And finally, the history is often important. Street names and neighborhoods and landmarks take their names from people you don't remember. Here in Cincinnati, there is a William Howard Taft Road, named for the city's most famous president, and a lot of things called Hudepohl and St. Clair. Until the stadiums were built, a Pete Rose Way ran from Sawyer Point to the grungy barge docks that begin the city's West Side. Many streets are named for Civil War heroes who came from here, for meat-packing moguls like Buddig and Morrell, Procter & Gamble executives long dead before the current management was born, and sometimes, just somebody who helped layout the town.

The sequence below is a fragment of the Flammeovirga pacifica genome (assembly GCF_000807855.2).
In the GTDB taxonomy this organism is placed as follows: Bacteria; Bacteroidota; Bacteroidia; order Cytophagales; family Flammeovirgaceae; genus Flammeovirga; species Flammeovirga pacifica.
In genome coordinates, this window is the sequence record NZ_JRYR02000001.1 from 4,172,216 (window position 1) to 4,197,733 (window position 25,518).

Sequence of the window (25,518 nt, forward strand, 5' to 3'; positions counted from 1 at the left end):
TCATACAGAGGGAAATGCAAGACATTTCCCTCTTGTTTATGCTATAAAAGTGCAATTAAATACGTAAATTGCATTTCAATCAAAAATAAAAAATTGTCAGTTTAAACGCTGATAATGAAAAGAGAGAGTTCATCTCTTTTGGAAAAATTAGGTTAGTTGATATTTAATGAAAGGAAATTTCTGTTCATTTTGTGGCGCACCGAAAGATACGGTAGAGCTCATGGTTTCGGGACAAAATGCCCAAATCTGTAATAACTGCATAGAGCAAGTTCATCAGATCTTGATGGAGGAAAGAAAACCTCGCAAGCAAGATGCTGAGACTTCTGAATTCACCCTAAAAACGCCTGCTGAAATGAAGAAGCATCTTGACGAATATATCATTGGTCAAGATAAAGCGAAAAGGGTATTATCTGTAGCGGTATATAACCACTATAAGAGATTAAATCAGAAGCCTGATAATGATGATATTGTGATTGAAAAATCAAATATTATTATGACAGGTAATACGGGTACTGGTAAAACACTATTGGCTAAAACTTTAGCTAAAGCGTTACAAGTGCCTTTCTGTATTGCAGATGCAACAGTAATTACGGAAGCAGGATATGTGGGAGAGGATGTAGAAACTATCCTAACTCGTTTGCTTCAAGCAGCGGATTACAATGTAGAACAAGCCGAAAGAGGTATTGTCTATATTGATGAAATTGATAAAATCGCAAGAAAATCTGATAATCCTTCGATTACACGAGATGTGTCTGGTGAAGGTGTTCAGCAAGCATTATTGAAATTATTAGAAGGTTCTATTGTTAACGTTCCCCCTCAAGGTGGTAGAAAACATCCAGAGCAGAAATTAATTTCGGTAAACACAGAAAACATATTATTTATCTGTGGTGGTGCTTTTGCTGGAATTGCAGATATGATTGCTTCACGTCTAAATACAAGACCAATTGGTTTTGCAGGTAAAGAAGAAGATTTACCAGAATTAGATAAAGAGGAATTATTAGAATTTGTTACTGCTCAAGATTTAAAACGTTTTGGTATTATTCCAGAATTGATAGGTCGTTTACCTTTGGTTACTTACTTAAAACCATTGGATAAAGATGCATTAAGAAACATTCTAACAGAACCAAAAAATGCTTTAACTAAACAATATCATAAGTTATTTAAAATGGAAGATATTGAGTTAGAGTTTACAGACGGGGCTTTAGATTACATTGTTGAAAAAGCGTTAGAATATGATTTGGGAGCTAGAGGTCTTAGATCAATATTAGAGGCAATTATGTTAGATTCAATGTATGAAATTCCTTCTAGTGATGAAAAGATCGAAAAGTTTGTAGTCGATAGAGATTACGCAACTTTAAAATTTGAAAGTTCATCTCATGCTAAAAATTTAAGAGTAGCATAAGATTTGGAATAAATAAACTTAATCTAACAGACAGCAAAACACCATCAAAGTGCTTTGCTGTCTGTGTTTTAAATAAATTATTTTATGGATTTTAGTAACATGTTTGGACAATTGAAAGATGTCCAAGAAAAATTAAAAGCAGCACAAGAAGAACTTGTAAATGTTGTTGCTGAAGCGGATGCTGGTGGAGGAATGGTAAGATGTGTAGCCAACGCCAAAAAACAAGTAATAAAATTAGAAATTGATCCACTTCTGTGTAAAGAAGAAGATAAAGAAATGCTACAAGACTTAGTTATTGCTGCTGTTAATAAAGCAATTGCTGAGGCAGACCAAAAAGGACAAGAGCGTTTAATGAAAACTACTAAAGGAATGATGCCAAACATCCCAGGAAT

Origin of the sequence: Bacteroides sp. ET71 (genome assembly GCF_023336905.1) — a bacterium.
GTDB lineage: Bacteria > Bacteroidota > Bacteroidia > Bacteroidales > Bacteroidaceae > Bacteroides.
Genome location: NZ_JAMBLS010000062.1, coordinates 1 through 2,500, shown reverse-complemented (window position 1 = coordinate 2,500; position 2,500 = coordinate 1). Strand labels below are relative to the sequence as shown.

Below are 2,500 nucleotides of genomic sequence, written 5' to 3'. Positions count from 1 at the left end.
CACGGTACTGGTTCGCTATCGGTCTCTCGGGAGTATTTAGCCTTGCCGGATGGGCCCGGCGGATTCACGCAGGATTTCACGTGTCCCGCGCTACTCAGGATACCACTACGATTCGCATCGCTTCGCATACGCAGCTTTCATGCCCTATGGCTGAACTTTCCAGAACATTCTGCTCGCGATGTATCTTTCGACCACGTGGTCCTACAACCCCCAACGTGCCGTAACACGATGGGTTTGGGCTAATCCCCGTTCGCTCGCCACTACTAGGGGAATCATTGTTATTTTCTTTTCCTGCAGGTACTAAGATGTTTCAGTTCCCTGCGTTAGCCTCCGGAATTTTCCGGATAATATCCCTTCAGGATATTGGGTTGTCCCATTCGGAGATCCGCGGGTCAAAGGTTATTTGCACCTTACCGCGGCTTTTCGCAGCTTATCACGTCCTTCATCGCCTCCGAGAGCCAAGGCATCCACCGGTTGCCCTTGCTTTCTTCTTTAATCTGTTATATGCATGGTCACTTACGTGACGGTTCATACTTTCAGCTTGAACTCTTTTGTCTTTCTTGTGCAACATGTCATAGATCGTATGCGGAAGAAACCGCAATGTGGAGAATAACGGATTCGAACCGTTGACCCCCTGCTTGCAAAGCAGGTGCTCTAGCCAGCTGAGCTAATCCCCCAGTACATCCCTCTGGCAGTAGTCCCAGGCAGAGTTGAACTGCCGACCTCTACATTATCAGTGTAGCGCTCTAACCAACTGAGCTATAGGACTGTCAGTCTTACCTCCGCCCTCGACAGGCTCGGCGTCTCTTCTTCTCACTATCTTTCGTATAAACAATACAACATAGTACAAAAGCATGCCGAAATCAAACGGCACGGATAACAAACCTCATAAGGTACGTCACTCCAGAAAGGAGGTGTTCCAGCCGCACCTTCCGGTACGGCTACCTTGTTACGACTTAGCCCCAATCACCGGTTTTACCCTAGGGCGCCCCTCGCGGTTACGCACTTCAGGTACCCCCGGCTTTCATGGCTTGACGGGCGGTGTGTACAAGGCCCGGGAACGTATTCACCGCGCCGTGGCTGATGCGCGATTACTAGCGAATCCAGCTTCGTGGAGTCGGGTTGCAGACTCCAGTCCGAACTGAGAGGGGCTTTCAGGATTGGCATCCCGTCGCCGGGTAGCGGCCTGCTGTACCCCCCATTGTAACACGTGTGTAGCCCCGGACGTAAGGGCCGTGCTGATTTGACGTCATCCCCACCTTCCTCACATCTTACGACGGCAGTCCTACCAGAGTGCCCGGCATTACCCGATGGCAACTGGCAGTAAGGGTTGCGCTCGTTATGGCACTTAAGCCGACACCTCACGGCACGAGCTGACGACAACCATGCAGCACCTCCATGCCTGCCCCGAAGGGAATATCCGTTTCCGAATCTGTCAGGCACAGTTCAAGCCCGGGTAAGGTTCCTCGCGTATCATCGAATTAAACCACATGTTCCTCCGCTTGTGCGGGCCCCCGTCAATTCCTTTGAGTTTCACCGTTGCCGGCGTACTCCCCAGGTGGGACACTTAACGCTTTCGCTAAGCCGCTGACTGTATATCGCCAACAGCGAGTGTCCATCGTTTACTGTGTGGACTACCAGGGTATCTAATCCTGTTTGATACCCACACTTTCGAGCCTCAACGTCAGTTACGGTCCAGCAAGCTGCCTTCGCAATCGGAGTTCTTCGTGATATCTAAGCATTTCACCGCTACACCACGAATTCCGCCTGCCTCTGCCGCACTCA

McBain and King include these things, and I think it's the most important aspect of creating a fictional town. If you know a little about its history, you get an idea what to name things and where to put them.

It helps the reader live there with you, even if it's in both your heads.

26 January 2015

Calling All Literary Sluts (and Others)

by Fran Rizer



Several SleuthSayers and I have been discussing the possibility of one or more panels at Bouchercon 2015 consisting solely or primarily of SleuthSayer authors.  Jan Grape suggested previously that many organizers and planners appreciate receiving suggestions of a specific topic and writers for the panel and/or moderator. I have inquired about where suggestions should be sent.

Melodie Campbell and I exchanged emails about making a few proposals.
We need your help.